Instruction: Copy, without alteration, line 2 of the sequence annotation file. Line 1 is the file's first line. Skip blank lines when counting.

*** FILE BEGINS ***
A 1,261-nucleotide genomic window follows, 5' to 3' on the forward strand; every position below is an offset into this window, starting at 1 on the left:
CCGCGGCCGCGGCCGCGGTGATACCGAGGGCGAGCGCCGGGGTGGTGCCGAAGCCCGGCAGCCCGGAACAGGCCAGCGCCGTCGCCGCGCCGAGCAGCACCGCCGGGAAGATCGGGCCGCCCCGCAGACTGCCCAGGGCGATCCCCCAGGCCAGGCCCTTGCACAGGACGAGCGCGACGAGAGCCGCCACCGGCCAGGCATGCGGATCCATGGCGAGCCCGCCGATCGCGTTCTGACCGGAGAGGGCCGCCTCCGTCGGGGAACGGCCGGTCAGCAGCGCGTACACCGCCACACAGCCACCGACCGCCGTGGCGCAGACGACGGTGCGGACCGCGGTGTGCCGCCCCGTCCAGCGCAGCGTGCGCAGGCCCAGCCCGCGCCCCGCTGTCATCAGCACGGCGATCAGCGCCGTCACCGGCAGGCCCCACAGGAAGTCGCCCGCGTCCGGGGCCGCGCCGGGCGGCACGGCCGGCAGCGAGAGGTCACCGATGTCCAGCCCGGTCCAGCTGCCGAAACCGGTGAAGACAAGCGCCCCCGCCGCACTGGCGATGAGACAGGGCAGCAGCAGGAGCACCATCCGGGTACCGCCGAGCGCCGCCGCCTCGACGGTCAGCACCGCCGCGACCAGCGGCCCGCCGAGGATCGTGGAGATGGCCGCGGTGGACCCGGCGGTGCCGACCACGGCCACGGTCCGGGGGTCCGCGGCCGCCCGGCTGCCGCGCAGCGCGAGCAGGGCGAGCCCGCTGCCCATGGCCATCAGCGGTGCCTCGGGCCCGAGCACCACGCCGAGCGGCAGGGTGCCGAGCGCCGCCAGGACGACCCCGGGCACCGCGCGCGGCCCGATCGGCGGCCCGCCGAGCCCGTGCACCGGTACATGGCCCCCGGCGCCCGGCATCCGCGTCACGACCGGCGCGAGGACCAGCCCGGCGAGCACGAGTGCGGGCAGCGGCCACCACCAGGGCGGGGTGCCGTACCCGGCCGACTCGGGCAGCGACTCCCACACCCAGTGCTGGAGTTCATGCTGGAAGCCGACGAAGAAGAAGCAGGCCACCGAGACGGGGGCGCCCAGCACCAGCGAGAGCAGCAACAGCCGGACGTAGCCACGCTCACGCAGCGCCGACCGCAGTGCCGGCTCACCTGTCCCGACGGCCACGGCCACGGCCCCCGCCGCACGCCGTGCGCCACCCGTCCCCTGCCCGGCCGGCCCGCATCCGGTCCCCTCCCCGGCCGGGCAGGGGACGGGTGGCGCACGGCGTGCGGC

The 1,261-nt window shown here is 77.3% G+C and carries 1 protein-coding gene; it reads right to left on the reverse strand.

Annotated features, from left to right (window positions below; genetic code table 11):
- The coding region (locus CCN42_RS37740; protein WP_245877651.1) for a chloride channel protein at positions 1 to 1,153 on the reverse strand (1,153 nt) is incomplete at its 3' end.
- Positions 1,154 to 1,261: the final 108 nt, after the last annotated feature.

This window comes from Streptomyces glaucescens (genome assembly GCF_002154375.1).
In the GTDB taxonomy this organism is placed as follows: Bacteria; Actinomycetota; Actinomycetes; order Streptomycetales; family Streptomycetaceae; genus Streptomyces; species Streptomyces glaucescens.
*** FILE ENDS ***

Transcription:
CCGCGGCCGCGGCCGCGGTGATACCGAGGGCGAGCGCCGGGGTGGTGCCGAAGCCCGGCAGCCCGGAACAGGCCAGCGCCGTCGCCGCGCCGAGCAGCACCGCCGGGAAGATCGGGCCGCCCCGCAGACTGCCCAGGGCGATCCCCCAGGCCAGGCCCTTGCACAGGACGAGCGCGACGAGAGCCGCCACCGGCCAGGCATGCGGATCCATGGCGAGCCCGCCGATCGCGTTCTGACCGGAGAGGGCCGCCTCCGTCGGGGAACGGCCGGTCAGCAGCGCGTACACCGCCACACAGCCACCGACCGCCGTGGCGCAGACGACGGTGCGGACCGCGGTGTGCCGCCCCGTCCAGCGCAGCGTGCGCAGGCCCAGCCCGCGCCCCGCTGTCATCAGCACGGCGATCAGCGCCGTCACCGGCAGGCCCCACAGGAAGTCGCCCGCGTCCGGGGCCGCGCCGGGCGGCACGGCCGGCAGCGAGAGGTCACCGATGTCCAGCCCGGTCCAGCTGCCGAAACCGGTGAAGACAAGCGCCCCCGCCGCACTGGCGATGAGACAGGGCAGCAGCAGGAGCACCATCCGGGTACCGCCGAGCGCCGCCGCCTCGACGGTCAGCACCGCCGCGACCAGCGGCCCGCCGAGGATCGTGGAGATGGCCGCGGTGGACCCGGCGGTGCCGACCACGGCCACGGTCCGGGGGTCCGCGGCCGCCCGGCTGCCGCGCAGCGCGAGCAGGGCGAGCCCGCTGCCCATGGCCATCAGCGGTGCCTCGGGCCCGAGCACCACGCCGAGCGGCAGGGTGCCGAGCGCCGCCAGGACGACCCCGGGCACCGCGCGCGGCCCGATCGGCGGCCCGCCGAGCCCGTGCACCGGTACATGGCCCCCGGCGCCCGGCATCCGCGTCACGACCGGCGCGAGGACCAGCCCGGCGAGCACGAGTGCGGGCAGCGGCCACCACCAGGGCGGGGTGCCGTACCCGGCCGACTCGGGCAGCGACTCCCACACCCAGTGCTGGAGTTCATGCTGGAAGCCGACGAAGAAGAAGCAGGCCACCGAGACGGGGGCGCCCAGCACCAGCGAGAGCAGCAACAGCCGGACGTAGCCACGCTCACGCAGCGCCGACCGCAGTGCCGGCTCACCTGTCCCGACGGCCACGGCCACGGCCCCCGCCGCACGCCGTGCGCCACCCGTCCCCTGCCCGGCCGGCCCGCATCCGGTCCCCTCCCCGGCCGGGCAGGGGACGGGTGGCGCACGGCGTGCGGC